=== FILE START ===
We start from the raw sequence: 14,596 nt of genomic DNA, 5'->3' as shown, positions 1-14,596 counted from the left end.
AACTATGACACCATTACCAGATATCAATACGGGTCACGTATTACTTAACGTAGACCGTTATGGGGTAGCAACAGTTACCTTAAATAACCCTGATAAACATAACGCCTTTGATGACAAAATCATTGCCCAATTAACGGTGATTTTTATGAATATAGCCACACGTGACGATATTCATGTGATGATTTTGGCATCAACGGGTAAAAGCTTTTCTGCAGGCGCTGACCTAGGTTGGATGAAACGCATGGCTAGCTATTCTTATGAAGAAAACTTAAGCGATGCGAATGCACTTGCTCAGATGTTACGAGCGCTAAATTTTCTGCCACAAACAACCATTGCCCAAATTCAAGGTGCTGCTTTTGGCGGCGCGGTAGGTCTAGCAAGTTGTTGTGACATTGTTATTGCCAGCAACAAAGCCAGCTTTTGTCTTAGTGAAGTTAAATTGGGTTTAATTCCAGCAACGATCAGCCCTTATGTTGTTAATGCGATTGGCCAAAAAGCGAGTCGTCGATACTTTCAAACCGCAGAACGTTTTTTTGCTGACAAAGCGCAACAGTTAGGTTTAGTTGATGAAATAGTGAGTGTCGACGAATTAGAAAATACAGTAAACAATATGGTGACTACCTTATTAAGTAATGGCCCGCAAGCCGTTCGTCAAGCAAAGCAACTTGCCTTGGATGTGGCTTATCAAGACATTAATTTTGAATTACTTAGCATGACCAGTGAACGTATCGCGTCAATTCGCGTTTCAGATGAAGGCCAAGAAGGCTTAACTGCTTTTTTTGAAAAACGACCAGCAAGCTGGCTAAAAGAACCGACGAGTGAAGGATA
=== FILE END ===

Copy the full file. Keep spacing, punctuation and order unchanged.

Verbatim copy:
We start from the raw sequence: 14,596 nt of genomic DNA, 5'->3' as shown, positions 1-14,596 counted from the left end.
AACTATGACACCATTACCAGATATCAATACGGGTCACGTATTACTTAACGTAGACCGTTATGGGGTAGCAACAGTTACCTTAAATAACCCTGATAAACATAACGCCTTTGATGACAAAATCATTGCCCAATTAACGGTGATTTTTATGAATATAGCCACACGTGACGATATTCATGTGATGATTTTGGCATCAACGGGTAAAAGCTTTTCTGCAGGCGCTGACCTAGGTTGGATGAAACGCATGGCTAGCTATTCTTATGAAGAAAACTTAAGCGATGCGAATGCACTTGCTCAGATGTTACGAGCGCTAAATTTTCTGCCACAAACAACCATTGCCCAAATTCAAGGTGCTGCTTTTGGCGGCGCGGTAGGTCTAGCAAGTTGTTGTGACATTGTTATTGCCAGCAACAAAGCCAGCTTTTGTCTTAGTGAAGTTAAATTGGGTTTAATTCCAGCAACGATCAGCCCTTATGTTGTTAATGCGATTGGCCAAAAAGCGAGTCGTCGATACTTTCAAACCGCAGAACGTTTTTTTGCTGACAAAGCGCAACAGTTAGGTTTAGTTGATGAAATAGTGAGTGTCGACGAATTAGAAAATACAGTAAACAATATGGTGACTACCTTATTAAGTAATGGCCCGCAAGCCGTTCGTCAAGCAAAGCAACTTGCCTTGGATGTGGCTTATCAAGACATTAATTTTGAATTACTTAGCATGACCAGTGAACGTATCGCGTCAATTCGCGTTTCAGATGAAGGCCAAGAAGGCTTAACTGCTTTTTTTGAAAAACGACCAGCAAGCTGGCTAAAAGAACCGACGAGTGAAGGATA